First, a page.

Keaton Parks, 20, made his U.S. national team debut against Bolivia on Monday. (Getty)
PHILADELPHIA — There are dozens of places for a story about Keaton Parks to begin. Dozens of locales. Because Keaton Parks’ journey from Plano, Texas, to the U.S. men’s national team has taken him to so many settings off the beaten path.
But this one begins in Povoa de Varzim, Portugal, a small northern port city know for its beaches and fisheries. It begins at a cozy 11,000-seat stadium in July of 2015, a few modest high-rise apartment buildings dotting the otherwise non-existent skyline, the Atlantic Ocean a few hundred feet away.
Specifically, it begins on a sideline, where Armando Pelaez, Parks’ coach with the NPSL’s Liverpool Warriors, was watching 17-year-old Keaton. And as the lanky Texan, around 6-foot-2 at the time, sprayed another pass out to the wing, and danced by another opponent in midfield, the Portuguese talent evaluators and spectators were in awe. They kept coming back to Pelaez with the same question.
“How is it possible that he is so technical with that height?”
Three years later, Parks is 6-foot-4. He made his first USMNT appearance of any kind on Monday in Pennsylvania. He’s at Portugal’s most successful club, Benfica. And the question is still pertinent: How did Parks, whose size-skill combo is almost self-contradictory, develop into one of the most intriguing under-21 prospects in the U.S. player pool?
The answers arise from various stops along one of the most unorthodox routes to the national team.
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The journey begins in earnest around age 10. That’s when Pelaez, with over a dozen young players huddled around him in north Dallas suburbs, would pose a simple question to the kids: Who here wants to be a professional soccer player?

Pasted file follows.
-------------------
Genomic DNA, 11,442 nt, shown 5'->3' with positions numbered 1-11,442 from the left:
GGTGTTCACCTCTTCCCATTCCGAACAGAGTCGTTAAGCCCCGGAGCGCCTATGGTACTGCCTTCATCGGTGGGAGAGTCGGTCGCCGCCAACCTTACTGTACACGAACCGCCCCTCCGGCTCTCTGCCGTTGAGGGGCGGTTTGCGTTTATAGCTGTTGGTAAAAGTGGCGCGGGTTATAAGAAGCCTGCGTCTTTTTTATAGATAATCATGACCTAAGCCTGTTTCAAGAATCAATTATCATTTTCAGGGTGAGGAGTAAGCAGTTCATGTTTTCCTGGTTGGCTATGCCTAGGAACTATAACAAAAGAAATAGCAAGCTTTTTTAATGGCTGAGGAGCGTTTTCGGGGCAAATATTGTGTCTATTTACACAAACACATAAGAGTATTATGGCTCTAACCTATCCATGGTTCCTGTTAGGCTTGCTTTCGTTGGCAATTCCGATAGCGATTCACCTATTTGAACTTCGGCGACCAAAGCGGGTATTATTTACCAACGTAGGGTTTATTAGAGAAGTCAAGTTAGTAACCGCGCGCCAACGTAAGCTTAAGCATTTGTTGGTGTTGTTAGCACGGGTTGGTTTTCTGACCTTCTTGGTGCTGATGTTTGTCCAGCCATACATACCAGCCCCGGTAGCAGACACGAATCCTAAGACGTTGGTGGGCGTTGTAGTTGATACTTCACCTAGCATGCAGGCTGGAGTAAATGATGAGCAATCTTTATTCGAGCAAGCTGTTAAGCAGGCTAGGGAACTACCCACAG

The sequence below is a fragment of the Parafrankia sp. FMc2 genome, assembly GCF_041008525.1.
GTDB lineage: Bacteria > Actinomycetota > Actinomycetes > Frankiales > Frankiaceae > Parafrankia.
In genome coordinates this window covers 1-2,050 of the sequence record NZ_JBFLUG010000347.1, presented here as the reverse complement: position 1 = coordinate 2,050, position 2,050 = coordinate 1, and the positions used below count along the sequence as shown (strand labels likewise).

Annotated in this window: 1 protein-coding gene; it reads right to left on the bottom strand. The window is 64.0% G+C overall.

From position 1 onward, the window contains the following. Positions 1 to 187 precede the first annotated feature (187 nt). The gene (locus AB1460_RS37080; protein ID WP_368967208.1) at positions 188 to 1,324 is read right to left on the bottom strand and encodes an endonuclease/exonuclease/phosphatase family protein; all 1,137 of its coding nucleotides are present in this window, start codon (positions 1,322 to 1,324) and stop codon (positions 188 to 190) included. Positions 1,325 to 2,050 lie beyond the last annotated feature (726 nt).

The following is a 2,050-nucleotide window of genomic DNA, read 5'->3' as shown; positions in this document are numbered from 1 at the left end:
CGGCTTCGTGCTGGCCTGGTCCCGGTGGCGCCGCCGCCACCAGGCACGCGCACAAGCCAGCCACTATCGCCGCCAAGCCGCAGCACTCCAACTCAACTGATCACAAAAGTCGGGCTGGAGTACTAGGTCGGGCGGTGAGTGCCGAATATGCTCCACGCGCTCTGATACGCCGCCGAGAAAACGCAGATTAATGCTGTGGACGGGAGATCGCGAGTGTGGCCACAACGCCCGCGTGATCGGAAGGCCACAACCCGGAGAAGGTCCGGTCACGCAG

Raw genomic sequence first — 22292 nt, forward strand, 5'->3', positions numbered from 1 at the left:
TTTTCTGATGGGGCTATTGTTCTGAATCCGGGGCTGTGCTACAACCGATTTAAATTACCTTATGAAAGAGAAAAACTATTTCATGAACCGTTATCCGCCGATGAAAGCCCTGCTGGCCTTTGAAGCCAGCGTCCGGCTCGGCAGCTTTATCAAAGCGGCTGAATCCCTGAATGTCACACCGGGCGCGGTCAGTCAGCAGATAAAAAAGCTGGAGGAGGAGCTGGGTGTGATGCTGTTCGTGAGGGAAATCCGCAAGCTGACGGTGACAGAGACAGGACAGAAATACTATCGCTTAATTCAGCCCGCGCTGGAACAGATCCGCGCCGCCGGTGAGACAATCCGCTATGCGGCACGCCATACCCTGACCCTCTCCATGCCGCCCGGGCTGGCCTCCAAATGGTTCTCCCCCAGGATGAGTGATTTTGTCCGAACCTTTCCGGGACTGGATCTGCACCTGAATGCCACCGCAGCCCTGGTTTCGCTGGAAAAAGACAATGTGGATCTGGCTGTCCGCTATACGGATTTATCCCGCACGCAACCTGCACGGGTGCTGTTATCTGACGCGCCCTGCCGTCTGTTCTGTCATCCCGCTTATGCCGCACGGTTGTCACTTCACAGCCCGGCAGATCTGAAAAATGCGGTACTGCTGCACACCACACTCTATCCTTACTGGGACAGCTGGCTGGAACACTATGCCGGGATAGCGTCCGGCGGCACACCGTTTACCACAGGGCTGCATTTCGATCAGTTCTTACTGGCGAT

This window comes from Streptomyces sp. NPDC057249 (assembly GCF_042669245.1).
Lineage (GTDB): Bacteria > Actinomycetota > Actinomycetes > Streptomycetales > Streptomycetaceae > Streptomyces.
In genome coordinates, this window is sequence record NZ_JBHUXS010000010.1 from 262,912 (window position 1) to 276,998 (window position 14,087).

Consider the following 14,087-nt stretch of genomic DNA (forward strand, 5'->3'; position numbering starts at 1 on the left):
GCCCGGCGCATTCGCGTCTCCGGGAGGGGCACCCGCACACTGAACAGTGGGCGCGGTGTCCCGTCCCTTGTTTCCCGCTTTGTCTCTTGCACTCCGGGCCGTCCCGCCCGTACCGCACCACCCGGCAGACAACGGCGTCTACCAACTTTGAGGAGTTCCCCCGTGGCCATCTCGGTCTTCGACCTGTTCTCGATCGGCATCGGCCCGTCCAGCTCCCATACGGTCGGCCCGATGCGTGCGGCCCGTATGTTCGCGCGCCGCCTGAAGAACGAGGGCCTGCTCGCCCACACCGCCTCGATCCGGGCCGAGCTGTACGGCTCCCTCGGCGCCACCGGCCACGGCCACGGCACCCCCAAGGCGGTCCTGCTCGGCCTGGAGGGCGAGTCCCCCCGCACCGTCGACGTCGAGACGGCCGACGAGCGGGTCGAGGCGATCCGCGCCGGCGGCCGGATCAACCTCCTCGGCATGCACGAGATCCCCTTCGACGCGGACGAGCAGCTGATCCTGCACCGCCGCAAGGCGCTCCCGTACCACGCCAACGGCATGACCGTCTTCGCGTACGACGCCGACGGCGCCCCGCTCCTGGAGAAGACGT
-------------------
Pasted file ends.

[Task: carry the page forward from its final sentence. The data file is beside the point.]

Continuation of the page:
Hands would shoot up. Of course they would. And of course Parks’ was one of them.
“But I spoke to him outside of the group,” recalls Parks, who also played basketball, baseball and American football growing up. “He told me he can get me where I want to go. I just believed him from the start.”
Pelaez remembers, too. And he remembers his subsequent message to Parks: “Now, I need to be more demanding.”
That’s why tears would occasionally flow down Parks’ cheeks while his teammates celebrated triumphs. “We would win, I would feel good, and [Pelaez] would get on me about all the stuff I did wrong. At the moment, I would be mad at him. Like, why are you ripping me up?
“But all of that ended up being good for me,” he now realizes.
Parks followed Pelaez around to various local clubs, but never to one that was part of U.S. Soccer’s Development Academy. He was the only player at his first (and only) youth national team camp that hadn’t come through the DA. He had opportunities to join FC Dallas’ youth teams, but was never tempted.
The third of four siblings stuck with Pelaez, as his captain and No. 10. He occasionally trained with kids two or three years his elders. He later played three years of high school soccer as well, and loved it.
But, as Parks now says, “not playing academy soccer, I didn’t get a lot of exposure.” Pelaez took him to several U.S. Soccer satellite camps, designed to place top youngsters on youth national team radars. He never got follow-up calls. Nor did he never have the reasoning told straight to his face.
Pelaez, though, got it time and time again: “He was too little.”
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A 6-foot-4 central midfielder? “Too little”? Ah, but that wasn’t always the case. The average 16-year-old American male is around 5-foot-8. Parks, heading into his junior year of high school, was 5-foot-6. And that very well could be the answer to the question those Portuguese observers were asking.